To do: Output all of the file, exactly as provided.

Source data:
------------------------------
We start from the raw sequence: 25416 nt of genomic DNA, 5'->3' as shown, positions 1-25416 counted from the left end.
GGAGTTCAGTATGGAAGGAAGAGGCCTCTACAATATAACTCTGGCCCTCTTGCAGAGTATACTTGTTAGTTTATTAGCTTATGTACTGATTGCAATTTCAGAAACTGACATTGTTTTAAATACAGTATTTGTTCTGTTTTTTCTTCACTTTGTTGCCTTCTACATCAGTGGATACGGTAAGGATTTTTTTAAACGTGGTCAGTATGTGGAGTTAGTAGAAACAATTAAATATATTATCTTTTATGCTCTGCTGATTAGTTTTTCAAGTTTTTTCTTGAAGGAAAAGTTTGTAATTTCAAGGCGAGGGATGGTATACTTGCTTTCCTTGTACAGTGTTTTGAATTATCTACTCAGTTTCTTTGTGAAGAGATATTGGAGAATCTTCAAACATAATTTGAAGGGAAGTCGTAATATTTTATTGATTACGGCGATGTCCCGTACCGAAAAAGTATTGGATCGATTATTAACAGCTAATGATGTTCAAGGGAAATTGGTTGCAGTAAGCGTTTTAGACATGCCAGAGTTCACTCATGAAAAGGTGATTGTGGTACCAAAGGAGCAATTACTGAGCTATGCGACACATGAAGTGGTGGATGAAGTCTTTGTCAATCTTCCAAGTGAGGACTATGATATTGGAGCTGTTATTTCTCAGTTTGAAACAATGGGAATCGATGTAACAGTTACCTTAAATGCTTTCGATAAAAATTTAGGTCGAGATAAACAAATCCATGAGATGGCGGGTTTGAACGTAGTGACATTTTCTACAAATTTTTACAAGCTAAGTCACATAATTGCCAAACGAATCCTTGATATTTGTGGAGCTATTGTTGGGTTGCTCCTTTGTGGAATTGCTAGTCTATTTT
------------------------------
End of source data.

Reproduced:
We start from the raw sequence: 25416 nt of genomic DNA, 5'->3' as shown, positions 1-25416 counted from the left end.
GGAGTTCAGTATGGAAGGAAGAGGCCTCTACAATATAACTCTGGCCCTCTTGCAGAGTATACTTGTTAGTTTATTAGCTTATGTACTGATTGCAATTTCAGAAACTGACATTGTTTTAAATACAGTATTTGTTCTGTTTTTTCTTCACTTTGTTGCCTTCTACATCAGTGGATACGGTAAGGATTTTTTTAAACGTGGTCAGTATGTGGAGTTAGTAGAAACAATTAAATATATTATCTTTTATGCTCTGCTGATTAGTTTTTCAAGTTTTTTCTTGAAGGAAAAGTTTGTAATTTCAAGGCGAGGGATGGTATACTTGCTTTCCTTGTACAGTGTTTTGAATTATCTACTCAGTTTCTTTGTGAAGAGATATTGGAGAATCTTCAAACATAATTTGAAGGGAAGTCGTAATATTTTATTGATTACGGCGATGTCCCGTACCGAAAAAGTATTGGATCGATTATTAACAGCTAATGATGTTCAAGGGAAATTGGTTGCAGTAAGCGTTTTAGACATGCCAGAGTTCACTCATGAAAAGGTGATTGTGGTACCAAAGGAGCAATTACTGAGCTATGCGACACATGAAGTGGTGGATGAAGTCTTTGTCAATCTTCCAAGTGAGGACTATGATATTGGAGCTGTTATTTCTCAGTTTGAAACAATGGGAATCGATGTAACAGTTACCTTAAATGCTTTCGATAAAAATTTAGGTCGAGATAAACAAATCCATGAGATGGCGGGTTTGAACGTAGTGACATTTTCTACAAATTTTTACAAGCTAAGTCACATAATTGCCAAACGAATCCTTGATATTTGTGGAGCTATTGTTGGGTTGCTCCTTTGTGGAATTGCTAGTCTATTTT